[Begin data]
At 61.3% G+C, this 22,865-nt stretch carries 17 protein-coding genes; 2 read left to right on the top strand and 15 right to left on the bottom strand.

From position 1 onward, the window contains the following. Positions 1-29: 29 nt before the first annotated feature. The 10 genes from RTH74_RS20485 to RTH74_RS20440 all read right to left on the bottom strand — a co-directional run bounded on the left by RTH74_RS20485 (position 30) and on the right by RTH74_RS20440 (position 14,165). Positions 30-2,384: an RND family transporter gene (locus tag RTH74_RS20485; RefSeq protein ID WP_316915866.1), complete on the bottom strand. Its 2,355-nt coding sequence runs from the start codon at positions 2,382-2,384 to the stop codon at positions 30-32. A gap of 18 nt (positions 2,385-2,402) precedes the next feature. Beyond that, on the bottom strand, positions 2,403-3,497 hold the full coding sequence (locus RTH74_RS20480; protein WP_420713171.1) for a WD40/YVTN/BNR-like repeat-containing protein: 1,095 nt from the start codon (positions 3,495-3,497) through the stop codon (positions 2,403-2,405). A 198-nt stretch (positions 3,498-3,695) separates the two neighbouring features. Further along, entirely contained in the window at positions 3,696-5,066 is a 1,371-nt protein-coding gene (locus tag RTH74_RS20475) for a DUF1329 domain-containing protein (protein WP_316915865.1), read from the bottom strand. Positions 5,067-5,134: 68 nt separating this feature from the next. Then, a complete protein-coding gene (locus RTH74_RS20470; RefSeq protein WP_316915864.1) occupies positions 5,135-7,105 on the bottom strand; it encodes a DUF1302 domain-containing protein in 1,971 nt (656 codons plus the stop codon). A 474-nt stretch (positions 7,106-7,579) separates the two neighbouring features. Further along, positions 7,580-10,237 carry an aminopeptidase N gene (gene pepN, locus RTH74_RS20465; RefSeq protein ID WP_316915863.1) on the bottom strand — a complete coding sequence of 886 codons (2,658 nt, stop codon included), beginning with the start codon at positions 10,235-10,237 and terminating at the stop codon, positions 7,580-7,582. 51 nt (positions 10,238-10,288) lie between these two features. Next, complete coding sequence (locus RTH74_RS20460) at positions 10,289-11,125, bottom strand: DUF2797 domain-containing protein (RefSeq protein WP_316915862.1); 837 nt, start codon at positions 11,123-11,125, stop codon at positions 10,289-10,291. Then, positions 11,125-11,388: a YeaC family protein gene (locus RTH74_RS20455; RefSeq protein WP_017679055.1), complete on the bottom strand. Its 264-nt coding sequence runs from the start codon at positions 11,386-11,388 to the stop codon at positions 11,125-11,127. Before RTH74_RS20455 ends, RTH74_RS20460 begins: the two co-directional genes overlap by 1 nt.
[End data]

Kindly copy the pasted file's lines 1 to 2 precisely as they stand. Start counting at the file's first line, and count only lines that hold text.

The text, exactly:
At 61.3% G+C, this 22,865-nt stretch carries 17 protein-coding genes; 2 read left to right on the top strand and 15 right to left on the bottom strand.

From position 1 onward, the window contains the following. Positions 1-29: 29 nt before the first annotated feature. The 10 genes from RTH74_RS20485 to RTH74_RS20440 all read right to left on the bottom strand — a co-directional run bounded on the left by RTH74_RS20485 (position 30) and on the right by RTH74_RS20440 (position 14,165). Positions 30-2,384: an RND family transporter gene (locus tag RTH74_RS20485; RefSeq protein ID WP_316915866.1), complete on the bottom strand. Its 2,355-nt coding sequence runs from the start codon at positions 2,382-2,384 to the stop codon at positions 30-32. A gap of 18 nt (positions 2,385-2,402) precedes the next feature. Beyond that, on the bottom strand, positions 2,403-3,497 hold the full coding sequence (locus RTH74_RS20480; protein WP_420713171.1) for a WD40/YVTN/BNR-like repeat-containing protein: 1,095 nt from the start codon (positions 3,495-3,497) through the stop codon (positions 2,403-2,405). A 198-nt stretch (positions 3,498-3,695) separates the two neighbouring features. Further along, entirely contained in the window at positions 3,696-5,066 is a 1,371-nt protein-coding gene (locus tag RTH74_RS20475) for a DUF1329 domain-containing protein (protein WP_316915865.1), read from the bottom strand. Positions 5,067-5,134: 68 nt separating this feature from the next. Then, a complete protein-coding gene (locus RTH74_RS20470; RefSeq protein WP_316915864.1) occupies positions 5,135-7,105 on the bottom strand; it encodes a DUF1302 domain-containing protein in 1,971 nt (656 codons plus the stop codon). A 474-nt stretch (positions 7,106-7,579) separates the two neighbouring features. Further along, positions 7,580-10,237 carry an aminopeptidase N gene (gene pepN, locus RTH74_RS20465; RefSeq protein ID WP_316915863.1) on the bottom strand — a complete coding sequence of 886 codons (2,658 nt, stop codon included), beginning with the start codon at positions 10,235-10,237 and terminating at the stop codon, positions 7,580-7,582. 51 nt (positions 10,238-10,288) lie between these two features. Next, complete coding sequence (locus RTH74_RS20460) at positions 10,289-11,125, bottom strand: DUF2797 domain-containing protein (RefSeq protein WP_316915862.1); 837 nt, start codon at positions 11,123-11,125, stop codon at positions 10,289-10,291. Then, positions 11,125-11,388: a YeaC family protein gene (locus RTH74_RS20455; RefSeq protein WP_017679055.1), complete on the bottom strand. Its 264-nt coding sequence runs from the start codon at positions 11,386-11,388 to the stop codon at positions 11,125-11,127. Before RTH74_RS20455 ends, RTH74_RS20460 begins: the two co-directional genes overlap by 1 nt.